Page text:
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Dictators cause the world’s worst problems: all the collapsed states, and all the devastated economies. All the vapid cases of corruption, grand theft, and naked plunder of the treasury are caused by dictators, leaving in their wake trails of wanton destruction, horrendous carnage and human debris.

George Ayittey

16 thoughts on “Dictators”

  1. Speaking of politi al corruption, this one just dropped:


    Harish “Harry” Singh Sidhu acknowledged in a plea agreement that he provided confidential city information to people working for the Angels while serving on the city’s negotiating team for the deal, according to a statement from the U.S. attorney’s office. The information was intended to help the team buy the stadium under favorable terms.

    “Sidhu later was recorded saying he expected a $1 million campaign contribution from the Angels after the baseball club purchased Angel Stadium,” the statement said.

    “Sidhu, 66, resigned as mayor last year after word broke that he was under federal investigation. The day that he resigned, the city council voted to void a 2020 agreement to sell the city-owned ballpark and 151 acres to Los Angeles Angels owner Arte Moreno and his business partnership for development.

    “Under that deal, Moreno would have paid $325 million but would only pay about $150 million in cash while his company would receive a $170 million credit for including some 500 units of affordable housing and a park in the redeveloped land surrounding the stadium.”

    Give the dude credit: he didn’t sell out for the usual brown bag of thousands of dollars but went for a whole…”0ne! million! dollars!”

    Dr Evil would be proud.

  2. Honestly, I found this quote short-sighted. Let’s start (or not) with the Catholic Church and the vast destruction wrought by the Crusades, the Inquisition, and much more. Then we have the revolutionaries who are sure that if they just assassinate the Archduke Ferdinand or the reform-minded tsar, all will be well.

    Sadly, societal destruction comes in many forms. Sometimes it derives from overzealous idealists who have no sense of consequences or of other people’s realities.

    • The Inquisition, over centuries, might have managed to kill as many people as a single year of World War I.

      • Mao and Stalin made them (and the painter) look like pikers with numbers in the 50-60M each. On the low side. And it didn’t take them centuries. And that is without their wartime killings. Mao’s civil war count is pretty hefty.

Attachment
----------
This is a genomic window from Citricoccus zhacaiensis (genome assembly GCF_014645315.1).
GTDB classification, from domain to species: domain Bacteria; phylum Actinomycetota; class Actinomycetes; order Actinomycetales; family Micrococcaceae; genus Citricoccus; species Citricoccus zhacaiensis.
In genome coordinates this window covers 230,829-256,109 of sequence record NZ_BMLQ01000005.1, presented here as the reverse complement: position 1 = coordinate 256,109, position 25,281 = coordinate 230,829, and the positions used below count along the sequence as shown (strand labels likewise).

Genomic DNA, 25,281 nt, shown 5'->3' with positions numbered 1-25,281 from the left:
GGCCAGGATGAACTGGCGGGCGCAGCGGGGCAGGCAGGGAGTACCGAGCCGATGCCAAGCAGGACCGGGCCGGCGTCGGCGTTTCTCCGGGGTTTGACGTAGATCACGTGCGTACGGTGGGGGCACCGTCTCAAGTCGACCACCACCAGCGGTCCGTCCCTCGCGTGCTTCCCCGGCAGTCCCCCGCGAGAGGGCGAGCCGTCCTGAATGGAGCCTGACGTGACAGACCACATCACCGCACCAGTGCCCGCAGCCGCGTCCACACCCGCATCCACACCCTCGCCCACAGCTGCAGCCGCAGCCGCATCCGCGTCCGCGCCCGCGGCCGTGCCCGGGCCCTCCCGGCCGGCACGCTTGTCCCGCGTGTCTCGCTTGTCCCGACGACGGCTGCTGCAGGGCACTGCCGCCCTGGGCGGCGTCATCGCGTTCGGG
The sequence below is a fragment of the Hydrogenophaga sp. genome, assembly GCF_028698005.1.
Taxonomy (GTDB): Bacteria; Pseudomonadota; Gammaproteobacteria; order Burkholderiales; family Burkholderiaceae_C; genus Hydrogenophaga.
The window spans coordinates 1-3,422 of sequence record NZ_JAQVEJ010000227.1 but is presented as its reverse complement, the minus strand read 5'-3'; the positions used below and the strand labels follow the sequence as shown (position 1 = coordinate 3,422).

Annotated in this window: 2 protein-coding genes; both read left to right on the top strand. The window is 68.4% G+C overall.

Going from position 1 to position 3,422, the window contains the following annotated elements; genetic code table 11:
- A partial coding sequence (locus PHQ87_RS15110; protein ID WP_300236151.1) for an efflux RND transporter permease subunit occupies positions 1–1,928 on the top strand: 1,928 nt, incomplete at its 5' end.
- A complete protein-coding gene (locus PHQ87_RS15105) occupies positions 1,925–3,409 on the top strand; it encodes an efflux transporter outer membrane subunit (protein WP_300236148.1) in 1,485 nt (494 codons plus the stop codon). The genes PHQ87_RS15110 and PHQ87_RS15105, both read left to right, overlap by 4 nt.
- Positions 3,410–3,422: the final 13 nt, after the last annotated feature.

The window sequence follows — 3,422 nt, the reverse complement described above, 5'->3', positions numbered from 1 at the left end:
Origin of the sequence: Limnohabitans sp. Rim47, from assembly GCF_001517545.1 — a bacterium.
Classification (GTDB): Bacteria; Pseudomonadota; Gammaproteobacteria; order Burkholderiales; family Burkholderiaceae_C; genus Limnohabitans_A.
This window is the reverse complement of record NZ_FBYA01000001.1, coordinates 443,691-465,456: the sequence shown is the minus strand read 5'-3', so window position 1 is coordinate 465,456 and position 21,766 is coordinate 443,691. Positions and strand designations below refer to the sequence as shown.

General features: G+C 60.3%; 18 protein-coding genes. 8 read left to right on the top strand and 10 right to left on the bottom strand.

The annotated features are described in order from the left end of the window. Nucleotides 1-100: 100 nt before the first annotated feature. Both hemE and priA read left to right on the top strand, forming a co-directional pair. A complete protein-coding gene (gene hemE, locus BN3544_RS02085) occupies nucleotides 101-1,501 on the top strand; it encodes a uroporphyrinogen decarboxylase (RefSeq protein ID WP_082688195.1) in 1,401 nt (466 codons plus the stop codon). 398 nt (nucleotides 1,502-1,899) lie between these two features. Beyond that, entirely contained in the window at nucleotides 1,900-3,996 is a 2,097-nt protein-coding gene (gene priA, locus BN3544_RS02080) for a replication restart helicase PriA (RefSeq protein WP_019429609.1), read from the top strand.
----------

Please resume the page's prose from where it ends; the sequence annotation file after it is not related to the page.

Xi’s own tally won’t be known for decades, if ever, but he’s well on the way to challenging Mao.

        Two different arguments in the OP.
        Corruption and destruction of nation on one hand, and outright deaths on the other.

        The way things are headed, Putin might score a modern times trifecta by year’s end.

    • And let’s not forget about the Muslim Jihad conquering the Mideast, North Africa, and leaping Gibraltar to Spain in 710. Spain was conquered and ruled by Muslims for 700 years until they were kicked out in 1492. They tried to conquer all of Europe, but were stopped at Tours in 792. Charles Martel’s Franks and friends ended their plan to take all of Europe way up in the middle of France. Lots of destruction.

      And all that was way before the First Crusade in 1096. Seems the Europeans didn’t like the look of a pincer movement anchored in both Spain and modern Turkey.

      • They brag about how much of ancient civilization they “saved” without mentioning the art and literature they destroyed because it offended their sensibilities when thr reality is the primary preserver was Byzantium. At least until the crusaders went by and the turks finished them off.

        Every human civiliation to date has had to faceoff with their era’s takers, usually hordes of barbarians more interested in taking instead of earni b, predators instead of creators. The bronze age had the “Sea Peoples” whose destruction was so thorough we don’t even know exactly who they were; Rome had the Huns; the heirs of alexander and Gupta (Golden Age) India had the jihadists; the feudal era had the Mongols. Each wave killed a significant fraction of humanity and set living stands back centuries, back to Hobbsian rules.